ACLU California Affiliates Endorse Reparation Task Force’s Interim Report

By Cynthia Hoang-Duong

SACRAMENTO, CA – Addressing the chair of the Task Force to Study and Develop Reparations and its members via email in January, the executive directors of ACLU California affiliates endorsed the Task Force’s work and Interim Report published on June 1, 2022.

The ACLU noted it has been an advocate of the Task Force’s Assembly Bill 3121 which established the Reparations Task Force to study slavery and its ramifications for current African Americans.

This includes developing recommendations to provide remedies for African Americans through compensation, rehabilitation, and reinstitution. The bill was endorsed by former assemblywoman Shirley Weber.

The ACLU also expressed its appreciation of the Task Force’s efforts in drafting a 500-page report of its observations of the ongoing and worsening harms African Americans continue to suffer from slavery.

The email relayed the statistical findings of the Interim Report, citing the “almost four-fold disparity in Black children being placed in foster care to the nearly tenfold racial wealth gap between white and Black households.”

As part of its work, the report suggested legislative actions for the California Legislature to consider in order to address those harms, including homelessness, housing, prison labor, education, and family regulation.

Relying on the report, the ACLU affiliates said they have started to assess their recommendations to determine the issues that are relevant to their mission. The executive directors recognized the report’s emphasis on the adverse effects of slavery and racial discrimination in California over the decades.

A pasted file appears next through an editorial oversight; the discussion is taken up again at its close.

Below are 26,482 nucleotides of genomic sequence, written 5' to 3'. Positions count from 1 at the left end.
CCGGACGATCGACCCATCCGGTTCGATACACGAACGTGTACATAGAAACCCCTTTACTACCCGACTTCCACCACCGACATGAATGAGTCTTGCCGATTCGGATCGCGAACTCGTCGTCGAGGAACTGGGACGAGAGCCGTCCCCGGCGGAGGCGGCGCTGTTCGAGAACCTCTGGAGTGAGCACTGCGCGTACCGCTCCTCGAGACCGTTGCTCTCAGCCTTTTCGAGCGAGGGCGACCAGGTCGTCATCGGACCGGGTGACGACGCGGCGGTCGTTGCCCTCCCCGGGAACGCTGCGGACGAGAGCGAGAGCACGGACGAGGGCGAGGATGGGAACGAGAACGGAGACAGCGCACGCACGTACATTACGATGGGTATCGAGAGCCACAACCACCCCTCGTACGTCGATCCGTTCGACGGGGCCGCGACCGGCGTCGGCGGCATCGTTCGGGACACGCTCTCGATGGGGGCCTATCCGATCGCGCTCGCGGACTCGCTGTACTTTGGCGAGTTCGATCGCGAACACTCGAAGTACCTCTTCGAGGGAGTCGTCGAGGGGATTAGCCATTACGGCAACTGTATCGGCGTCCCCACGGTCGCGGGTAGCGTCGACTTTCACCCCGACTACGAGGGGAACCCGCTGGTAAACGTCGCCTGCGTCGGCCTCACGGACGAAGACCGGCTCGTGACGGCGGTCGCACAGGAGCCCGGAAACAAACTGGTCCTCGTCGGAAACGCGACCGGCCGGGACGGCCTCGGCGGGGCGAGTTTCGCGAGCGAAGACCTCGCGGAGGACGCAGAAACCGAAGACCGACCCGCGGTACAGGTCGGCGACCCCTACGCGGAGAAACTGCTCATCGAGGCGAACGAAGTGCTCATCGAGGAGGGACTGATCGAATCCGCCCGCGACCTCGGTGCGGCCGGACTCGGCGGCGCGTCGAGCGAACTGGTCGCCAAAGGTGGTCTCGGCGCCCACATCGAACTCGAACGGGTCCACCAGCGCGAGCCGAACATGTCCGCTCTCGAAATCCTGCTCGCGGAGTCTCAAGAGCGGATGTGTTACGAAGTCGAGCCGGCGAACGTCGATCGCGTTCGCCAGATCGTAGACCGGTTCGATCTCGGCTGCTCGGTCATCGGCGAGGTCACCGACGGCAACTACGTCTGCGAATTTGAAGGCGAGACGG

The ACLU corroborated these findings with their 2019 project: Gold Chains: The Hidden History of Slavery in California.

The ACLU also recalled their previous actions to protect the civil liberties of Americans, including its support of the Civil Liberties Act’s reparations for World War II’s incarceration of individuals of Japanese ancestry.

For cases heard by the Supreme Court, the ACLU noted it engaged in legal proceedings. A year later, in 1989, the ACLU endorsed HR 40, a federal bill introduced to Congress that studied and proposed reparation recommendations.

The email celebrated the importance of the Task Force’s report which expanded the concepts found in other major reports and books, including W.E.B. DuBois’ Black Reconstruction and Pauli Murray’s exhaustive States’ Laws on Race and Color.

The ACLU executive directors, on behalf of their members, also expressed gratitude for the Task Force’s work, such as their consultation processes and public hearings.

Two ACLU California affiliates testified in this process: ACLU of Northern California Racial and Economic Justice Director Brandon Greene and national ACLU President and NYU Professor Deborah Archer.

The ACLU encouraged all Californians, including politicians and residents to review the Interim Report and consider its policy proposals. Concluding the email, the executive directors expressed their anticipation of the following report which will be issued this year.

“We believe your work and the recommendations that will follow are important not just for California, but also as a model for what we need to do as a country,” said the ACLU.

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  1. Ron Oertel

    Seems that the ACLU has not considered the fact that Asians, Hispanics, Native Americans (as well as any recent immigrants from anywhere) would be forced to pay reparations under any scenario.  In fact, so would black people, though they would receive more than they pay.

    You can’t make “white people” (alone) “pay”, much as the ACLU or others would prefer to make it that way. (Seems to me that the ACLU has finally abandoned all pretense regarding the abandonment of their original mission.) Might be more accurate to call them a branch/extension of Black Lives Matter.

    Using the same logic endorsed by the ACLU, shouldn’t any black property owners also pay reparations to Native Americans, since they benefited from the white supremacist system (which displaced Native Americans)? Or, is this something that the ACLU proposes to endorse separately?

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